Chapter 5: Megyn Kelly’s “A Christmas Carol”*

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Running to the balcony of her Upper West Side co-op, Megyn Kelly threw open the doors and stretched out her soft, manicured hands to warm them in the sun; a lush view of the park; her bare feet warmed by terra-cotta tiles with underfloor heating; the doorman’s cab whistle. Oh, glorious. Glorious!

“What’s to-day?” she cried, calling downward to a homeless man rummaging through a trash barrel.

“Eh?” returned the man, with all his might of wonder.

“What’s to-day, my fine fellow?” said Megyn.

“To-day?” replied the man. “Why, Christmas Day.”

“It’s Christmas Day!” said Megyn to herself. “I haven’t missed it. The Spirits have done it all in one night. They can do anything they like. Of course they can. Of course they can. They’re free-market spirits. Hallo, you filthy beggar!”

“Look, I’m not breaking the law!’’ returned the man. “I don’t want trouble. I’ll just move along.”

“Do you know the Zabar’s, in the next street but one, at the corner?” Megyn inquired.

“They chase me away from their dumpsters all the time,’’ lamented the man.

“An industrious fellow!’’ said Megyn. “A remarkable man! Do you know whether they’ve sold the free-range Diestel Turkey that was hanging up there? Not the little prize Turkey; the big one?”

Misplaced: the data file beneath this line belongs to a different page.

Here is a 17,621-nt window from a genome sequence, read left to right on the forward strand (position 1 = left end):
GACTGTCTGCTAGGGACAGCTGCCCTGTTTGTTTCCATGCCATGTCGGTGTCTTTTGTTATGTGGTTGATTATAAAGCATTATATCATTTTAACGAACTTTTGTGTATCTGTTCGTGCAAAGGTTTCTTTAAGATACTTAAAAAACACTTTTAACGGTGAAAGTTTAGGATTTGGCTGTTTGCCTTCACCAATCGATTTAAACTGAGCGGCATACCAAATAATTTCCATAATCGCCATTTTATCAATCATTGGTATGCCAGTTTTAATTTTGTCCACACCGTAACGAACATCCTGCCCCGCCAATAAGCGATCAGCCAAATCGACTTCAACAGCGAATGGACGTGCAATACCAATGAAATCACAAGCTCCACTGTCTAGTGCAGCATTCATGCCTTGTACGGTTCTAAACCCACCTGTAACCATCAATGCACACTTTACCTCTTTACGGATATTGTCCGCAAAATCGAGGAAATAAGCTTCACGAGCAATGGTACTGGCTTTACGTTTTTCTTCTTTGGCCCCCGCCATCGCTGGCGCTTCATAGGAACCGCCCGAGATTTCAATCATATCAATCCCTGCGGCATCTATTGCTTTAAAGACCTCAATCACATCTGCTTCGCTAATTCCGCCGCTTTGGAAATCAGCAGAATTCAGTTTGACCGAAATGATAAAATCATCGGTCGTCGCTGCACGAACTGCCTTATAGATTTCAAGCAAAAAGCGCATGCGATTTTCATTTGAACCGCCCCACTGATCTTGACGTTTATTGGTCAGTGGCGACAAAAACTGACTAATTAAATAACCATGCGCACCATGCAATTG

“What, the one that’s like 12 dollars a pound?’’ returned the man.

“What a delightful man!’’ said Megyn. “It’s a pleasure to talk to him. Yes, you smelly hobo!’’

“It’s still in the window,” replied the man.

“Is it?” said Megyn. “Go and buy it.”

“What, are you high?” answered the homeless man. “It’s Christmas! They’re closed.”

She ran back inside, grabbed her Hermès purse and rushed back to the balcony clutching a black AMEX card.

“No, no,” said Megyn. “ALL service employees now work on major holidays! Go and buy it, and tell ’em to bring it here, Come back with the turkey, and I’ll give you an O’Reilly Factor coffee mug. Come back with it in less than five minutes, and I’ll give you a genuine Fox News slanket!’’

She flicked her ebony AMEX card down into the street; the homeless man fished it out of a filthy snowbank, realizing that her instructions might land him a warm bed at The Tombs. He smiled and waved. “Merry Christmas!”

“I’ll deliver it to a grubby poor family. Brown ones!” whispered Megyn, rubbing her hands, and splitting with a laugh. “They sha’n’t know who sends it. It’s twice the size of Sarah Palin! But, wherever shall I find some deserving poors?”

Closing the balcony doors, Megyn shouted “Consuela!” until the children’s nanny appeared, flushed and out of breath.

“Señora, please: as I’ve said, my name is ‘Maria.’”

“Drop whatever you’re doing and make a list of some poor people you know. You know, real layabouts. And hand me the phone; I need to get a producer and a news van together.”

Megyn was better than her word. She did it all, and infinitely more. Her own heart laughed: and that was quite enough for her.

*with apologies to Charles Dickens, but I like to think he hated hypocrisy and sanctimony as much as I do.

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